Favorite New Dance Works in 2017

Donkey Beach from Danielle Georgiou Dance Group. Photo: Mark Lowry

It has been another eventful year for dance in Dallas. TITAS brought a whopping 11 national and international dance troupes to Dallas in 2017, including Bridgman Packer Dance, Doug Varone and Dancers, Ballet BC and Malpaso Dance Company. Dallas dance institutions Texas Ballet Theater and Dallas Black Dance Theatre (DBDT) tie for second with five programs each. DBDT also experienced its first season without founder Ann Williams at the helm and as DBDT’s programs have shown new Artistic Director Bridget L. Moore is not afraid to take news risks while also respecting the company’s modern roots.

And as for the smaller companies, Bruce Wood Dance and Dark Circles Contemporary Dance both had stellar years with numerous premieres by special guests and their own company members. Avant Chamber Ballet is still pushing the boundaries of ballet with its Women’s Choreography Project while both Dallas Neo-Classical Ballet and Contemporary Ballet Dallas continue to build stronger and more consistent works.

We also saw the continued evolution of local dances festivals here in Dallas, including the fourth annual Dallas DanceFest, the fourth annual Rhythm in Fusion Festival and the second annual Wanderlust Dance Project. We have also seen many of the young dance professionals in the area forming their own dance companies, projects and movements, including Emily Bernet and Taylor Rodman of Bombshell Dance Project, Adrian Aquirre who is founder of Uno Mas Dance Company and Madison Hicks who is the founder of Moving Forward Dance Project.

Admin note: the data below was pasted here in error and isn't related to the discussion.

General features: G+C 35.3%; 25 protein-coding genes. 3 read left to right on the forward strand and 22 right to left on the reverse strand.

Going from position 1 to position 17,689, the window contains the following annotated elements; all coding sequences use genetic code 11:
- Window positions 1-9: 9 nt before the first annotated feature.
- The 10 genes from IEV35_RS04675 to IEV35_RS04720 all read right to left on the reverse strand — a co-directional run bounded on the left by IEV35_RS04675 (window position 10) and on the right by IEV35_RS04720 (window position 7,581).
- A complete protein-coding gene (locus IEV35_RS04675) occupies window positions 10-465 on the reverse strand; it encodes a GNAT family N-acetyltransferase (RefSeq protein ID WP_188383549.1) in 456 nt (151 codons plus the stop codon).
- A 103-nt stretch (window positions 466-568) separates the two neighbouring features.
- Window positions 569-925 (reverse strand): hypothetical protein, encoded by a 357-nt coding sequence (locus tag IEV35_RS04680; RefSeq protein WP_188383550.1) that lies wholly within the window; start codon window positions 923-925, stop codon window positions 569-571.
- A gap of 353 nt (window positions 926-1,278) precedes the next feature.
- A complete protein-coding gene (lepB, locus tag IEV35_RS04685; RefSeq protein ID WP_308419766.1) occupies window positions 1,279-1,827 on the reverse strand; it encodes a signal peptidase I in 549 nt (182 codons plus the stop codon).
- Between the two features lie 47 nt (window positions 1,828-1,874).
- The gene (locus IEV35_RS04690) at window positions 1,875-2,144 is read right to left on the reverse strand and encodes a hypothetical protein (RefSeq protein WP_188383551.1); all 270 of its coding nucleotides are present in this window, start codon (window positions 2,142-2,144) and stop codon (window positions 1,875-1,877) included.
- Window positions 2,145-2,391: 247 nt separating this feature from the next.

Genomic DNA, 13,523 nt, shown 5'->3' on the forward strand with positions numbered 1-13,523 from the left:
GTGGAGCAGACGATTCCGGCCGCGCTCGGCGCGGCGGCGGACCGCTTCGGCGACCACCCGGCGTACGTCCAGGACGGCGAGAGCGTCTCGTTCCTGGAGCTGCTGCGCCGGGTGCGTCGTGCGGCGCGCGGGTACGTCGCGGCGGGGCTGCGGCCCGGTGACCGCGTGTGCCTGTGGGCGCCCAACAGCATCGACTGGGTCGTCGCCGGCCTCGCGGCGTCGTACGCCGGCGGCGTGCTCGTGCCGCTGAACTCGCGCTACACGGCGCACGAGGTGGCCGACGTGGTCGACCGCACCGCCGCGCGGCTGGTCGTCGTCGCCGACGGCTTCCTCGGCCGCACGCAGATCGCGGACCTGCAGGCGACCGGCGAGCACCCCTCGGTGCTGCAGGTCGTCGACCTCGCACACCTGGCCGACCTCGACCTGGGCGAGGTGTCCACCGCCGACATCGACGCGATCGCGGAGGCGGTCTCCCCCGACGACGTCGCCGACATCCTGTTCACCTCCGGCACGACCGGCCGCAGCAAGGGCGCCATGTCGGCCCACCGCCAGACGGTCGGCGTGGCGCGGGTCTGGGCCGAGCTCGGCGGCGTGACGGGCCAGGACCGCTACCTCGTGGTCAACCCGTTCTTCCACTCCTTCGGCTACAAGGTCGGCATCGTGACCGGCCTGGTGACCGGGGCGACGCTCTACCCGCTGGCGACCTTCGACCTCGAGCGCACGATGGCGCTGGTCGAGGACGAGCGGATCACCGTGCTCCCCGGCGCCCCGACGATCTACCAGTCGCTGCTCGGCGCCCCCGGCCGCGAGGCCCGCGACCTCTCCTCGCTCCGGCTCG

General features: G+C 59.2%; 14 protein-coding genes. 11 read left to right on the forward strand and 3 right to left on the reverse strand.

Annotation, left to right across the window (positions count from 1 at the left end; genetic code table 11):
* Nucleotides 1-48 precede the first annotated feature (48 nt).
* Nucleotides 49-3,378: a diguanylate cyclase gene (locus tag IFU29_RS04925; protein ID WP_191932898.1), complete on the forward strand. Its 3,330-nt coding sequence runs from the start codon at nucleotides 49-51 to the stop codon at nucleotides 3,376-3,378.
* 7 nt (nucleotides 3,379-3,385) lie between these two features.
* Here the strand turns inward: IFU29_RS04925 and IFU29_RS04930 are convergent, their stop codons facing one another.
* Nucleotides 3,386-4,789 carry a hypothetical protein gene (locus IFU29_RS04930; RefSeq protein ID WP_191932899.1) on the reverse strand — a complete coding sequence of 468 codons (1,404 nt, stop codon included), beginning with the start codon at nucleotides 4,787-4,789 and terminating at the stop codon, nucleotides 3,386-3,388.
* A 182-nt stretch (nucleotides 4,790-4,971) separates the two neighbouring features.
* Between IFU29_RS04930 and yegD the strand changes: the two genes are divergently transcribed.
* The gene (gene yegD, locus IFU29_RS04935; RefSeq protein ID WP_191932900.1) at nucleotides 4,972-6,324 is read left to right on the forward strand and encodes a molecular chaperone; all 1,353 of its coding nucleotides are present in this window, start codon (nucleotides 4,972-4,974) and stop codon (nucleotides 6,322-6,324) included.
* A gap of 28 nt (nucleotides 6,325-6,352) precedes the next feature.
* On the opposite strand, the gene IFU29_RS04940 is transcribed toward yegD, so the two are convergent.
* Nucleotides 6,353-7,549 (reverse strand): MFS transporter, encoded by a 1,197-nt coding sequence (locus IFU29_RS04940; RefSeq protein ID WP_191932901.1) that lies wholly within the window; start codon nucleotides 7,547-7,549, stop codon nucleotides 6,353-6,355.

So, you can see progress has been made in Dallas, but going into 2018 funding and tickets sales remain at the forefront of everyone’s mind no matter the size of your dance company. We have seen some companies cut costs recently by looking in-house for new choreographic ideas as well as seeking lesser priced venues for performances. I expect to see more of this happening in 2018 as well as companies getting more creative with their marketing, including social media, to promote their upcoming shows.

And as I reflect over the last year I can’t help but notice that once again most, if not all, of the dance premieres I got to preview were produced by some of my favorite local dance people, including Joshua L. Peugh (Dark Circles Contemporary Dance), Danielle Georgiou (Danielle Georgiou Dance Group), Sean J. Smith (Dallas Black Dance Theatre), Emily Bernet and Taylor Rodman (Bombshell Dance Project) and Albert Drake (Bruce Wood Dance). I love the uniqueness these artists bring from their training, travels and artistic influences to their own creative processes; but the one thing they all have in common is they all treated me to a truly memorable experience, which is why they, along with a few others, have made it on my list of favorite new works by local choreographers.